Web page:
by Marcia Aldrich
Nothing is simple. Nothing is pure. Sorrow folds inside the wings of happiness. And, as Louise Bogan says, “At midnight tears run into your ears.”
Late last April, when the fist of winter in Michigan was finally letting go, I sat in my tiny office and received the news that my essay “The Art of Being Born” had been selected for inclusion in The Best American Essays. I let out a little whooping sound that died quickly, and then I bounded into the hall looking for someone to tell. The hall was empty. I took big gulps of air and sighed. I even hit my chest to quiet its banging. Returning to my office, my euphoria began to trouble me. Didn’t I remember how once before, when I was carried away with my own good fortune, I looked through the windows of my dining room and watched as my neighbor’s hospital bed was wheeled out the front door? Roger had died that morning, the morning of my good news.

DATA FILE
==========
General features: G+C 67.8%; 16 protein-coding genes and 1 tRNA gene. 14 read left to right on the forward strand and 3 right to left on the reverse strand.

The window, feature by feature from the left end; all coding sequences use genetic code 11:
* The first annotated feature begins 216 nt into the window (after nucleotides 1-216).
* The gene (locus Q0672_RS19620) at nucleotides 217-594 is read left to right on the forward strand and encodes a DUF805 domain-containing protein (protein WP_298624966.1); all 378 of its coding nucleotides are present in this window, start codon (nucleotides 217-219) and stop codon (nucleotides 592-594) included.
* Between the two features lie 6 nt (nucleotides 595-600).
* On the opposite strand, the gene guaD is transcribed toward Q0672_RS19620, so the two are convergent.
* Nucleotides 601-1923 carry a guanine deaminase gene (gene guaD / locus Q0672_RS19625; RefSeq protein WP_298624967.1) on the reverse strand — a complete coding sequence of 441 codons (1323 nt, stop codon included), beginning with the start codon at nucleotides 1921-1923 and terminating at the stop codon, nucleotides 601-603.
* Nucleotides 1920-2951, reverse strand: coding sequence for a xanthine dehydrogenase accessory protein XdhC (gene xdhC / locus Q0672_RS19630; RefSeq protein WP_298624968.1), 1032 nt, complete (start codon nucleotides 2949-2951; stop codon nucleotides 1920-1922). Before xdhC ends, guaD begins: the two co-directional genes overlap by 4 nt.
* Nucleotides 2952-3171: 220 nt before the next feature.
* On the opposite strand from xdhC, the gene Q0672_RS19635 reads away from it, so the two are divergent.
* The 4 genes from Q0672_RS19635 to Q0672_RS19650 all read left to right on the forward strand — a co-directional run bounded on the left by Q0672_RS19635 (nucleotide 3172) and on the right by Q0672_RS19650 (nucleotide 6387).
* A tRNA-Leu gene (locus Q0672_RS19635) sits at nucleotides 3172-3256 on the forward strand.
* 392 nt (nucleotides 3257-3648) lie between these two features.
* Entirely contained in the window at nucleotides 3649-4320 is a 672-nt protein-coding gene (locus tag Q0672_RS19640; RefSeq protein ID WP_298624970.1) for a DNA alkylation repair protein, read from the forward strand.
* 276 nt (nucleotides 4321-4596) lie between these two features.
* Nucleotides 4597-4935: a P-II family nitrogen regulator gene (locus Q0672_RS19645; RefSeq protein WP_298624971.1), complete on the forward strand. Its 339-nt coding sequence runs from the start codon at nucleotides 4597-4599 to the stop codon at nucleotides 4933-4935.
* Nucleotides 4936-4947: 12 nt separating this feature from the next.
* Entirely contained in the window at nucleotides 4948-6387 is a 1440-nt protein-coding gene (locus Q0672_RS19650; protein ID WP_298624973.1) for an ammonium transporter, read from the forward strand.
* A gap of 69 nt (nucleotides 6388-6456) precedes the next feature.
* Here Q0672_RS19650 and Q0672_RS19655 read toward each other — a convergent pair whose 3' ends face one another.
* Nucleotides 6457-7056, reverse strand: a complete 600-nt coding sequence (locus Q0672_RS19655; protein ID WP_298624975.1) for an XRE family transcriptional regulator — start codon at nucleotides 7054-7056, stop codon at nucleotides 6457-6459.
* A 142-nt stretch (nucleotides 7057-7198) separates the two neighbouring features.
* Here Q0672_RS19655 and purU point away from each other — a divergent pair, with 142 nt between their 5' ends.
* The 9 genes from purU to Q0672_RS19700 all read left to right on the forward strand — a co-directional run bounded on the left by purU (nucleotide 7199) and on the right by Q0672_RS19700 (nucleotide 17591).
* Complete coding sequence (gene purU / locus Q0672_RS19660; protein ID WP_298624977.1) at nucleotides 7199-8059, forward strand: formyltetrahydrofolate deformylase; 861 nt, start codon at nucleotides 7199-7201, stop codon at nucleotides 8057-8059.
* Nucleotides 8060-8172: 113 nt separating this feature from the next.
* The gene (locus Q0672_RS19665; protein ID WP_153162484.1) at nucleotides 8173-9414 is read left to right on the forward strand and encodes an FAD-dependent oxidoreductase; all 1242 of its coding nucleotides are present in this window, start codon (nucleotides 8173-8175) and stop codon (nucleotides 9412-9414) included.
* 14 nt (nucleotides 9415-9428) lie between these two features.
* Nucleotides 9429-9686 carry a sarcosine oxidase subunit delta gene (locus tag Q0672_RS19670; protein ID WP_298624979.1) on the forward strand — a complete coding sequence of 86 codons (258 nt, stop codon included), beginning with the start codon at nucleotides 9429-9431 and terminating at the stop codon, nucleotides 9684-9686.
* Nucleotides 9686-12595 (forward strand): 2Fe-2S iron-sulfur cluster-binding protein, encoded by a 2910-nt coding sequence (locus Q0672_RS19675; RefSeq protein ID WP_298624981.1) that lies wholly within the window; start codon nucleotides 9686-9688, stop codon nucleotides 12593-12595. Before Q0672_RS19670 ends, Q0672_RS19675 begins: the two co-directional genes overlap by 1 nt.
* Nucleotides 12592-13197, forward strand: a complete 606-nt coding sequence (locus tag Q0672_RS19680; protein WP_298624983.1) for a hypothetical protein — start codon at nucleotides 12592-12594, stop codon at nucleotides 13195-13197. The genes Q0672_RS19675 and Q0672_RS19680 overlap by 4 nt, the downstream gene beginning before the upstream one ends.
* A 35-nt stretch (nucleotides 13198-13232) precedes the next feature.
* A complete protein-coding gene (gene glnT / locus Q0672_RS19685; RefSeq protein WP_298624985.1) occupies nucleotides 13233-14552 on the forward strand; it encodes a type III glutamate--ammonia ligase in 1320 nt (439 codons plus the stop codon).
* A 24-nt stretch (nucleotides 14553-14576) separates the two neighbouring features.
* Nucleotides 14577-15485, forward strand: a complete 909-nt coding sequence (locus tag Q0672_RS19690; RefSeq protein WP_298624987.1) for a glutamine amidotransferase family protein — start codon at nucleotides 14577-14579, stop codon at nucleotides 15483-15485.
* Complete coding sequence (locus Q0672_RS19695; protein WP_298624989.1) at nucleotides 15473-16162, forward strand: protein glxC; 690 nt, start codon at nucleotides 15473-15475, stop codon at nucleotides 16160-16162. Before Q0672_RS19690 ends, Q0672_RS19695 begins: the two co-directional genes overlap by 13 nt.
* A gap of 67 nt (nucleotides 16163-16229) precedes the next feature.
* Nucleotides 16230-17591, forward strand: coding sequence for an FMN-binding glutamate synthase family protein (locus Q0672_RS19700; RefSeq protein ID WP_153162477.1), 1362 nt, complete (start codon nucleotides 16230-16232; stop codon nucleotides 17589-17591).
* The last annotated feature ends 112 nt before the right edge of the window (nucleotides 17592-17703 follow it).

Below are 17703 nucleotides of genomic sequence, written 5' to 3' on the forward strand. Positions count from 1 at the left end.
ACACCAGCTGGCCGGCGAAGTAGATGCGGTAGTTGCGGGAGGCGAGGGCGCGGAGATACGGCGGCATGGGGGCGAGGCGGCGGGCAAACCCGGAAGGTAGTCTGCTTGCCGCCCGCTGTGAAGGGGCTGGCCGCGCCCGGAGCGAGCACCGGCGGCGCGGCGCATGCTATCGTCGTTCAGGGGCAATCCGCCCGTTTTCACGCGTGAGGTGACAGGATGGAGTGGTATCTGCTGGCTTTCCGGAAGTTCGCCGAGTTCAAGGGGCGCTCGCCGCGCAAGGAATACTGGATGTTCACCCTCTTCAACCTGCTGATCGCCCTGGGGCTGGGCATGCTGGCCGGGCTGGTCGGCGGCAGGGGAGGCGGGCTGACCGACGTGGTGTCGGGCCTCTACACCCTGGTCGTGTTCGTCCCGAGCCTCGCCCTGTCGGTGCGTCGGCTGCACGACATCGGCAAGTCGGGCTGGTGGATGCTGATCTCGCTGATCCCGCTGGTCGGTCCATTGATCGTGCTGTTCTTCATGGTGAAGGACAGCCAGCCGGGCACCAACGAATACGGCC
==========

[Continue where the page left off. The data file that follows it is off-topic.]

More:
Nothing is simple, no one emotion comes without the accompaniment of another, the wolf inside the grandmother, the tears running into the ears.
Categories: Sister Sirens
Reblogged this on Lisa Lanser Rose and commented:
The masterful Marcia Aldrich explores the anguish of her grappling heart as it copes with the news that her adult daughter has cancer.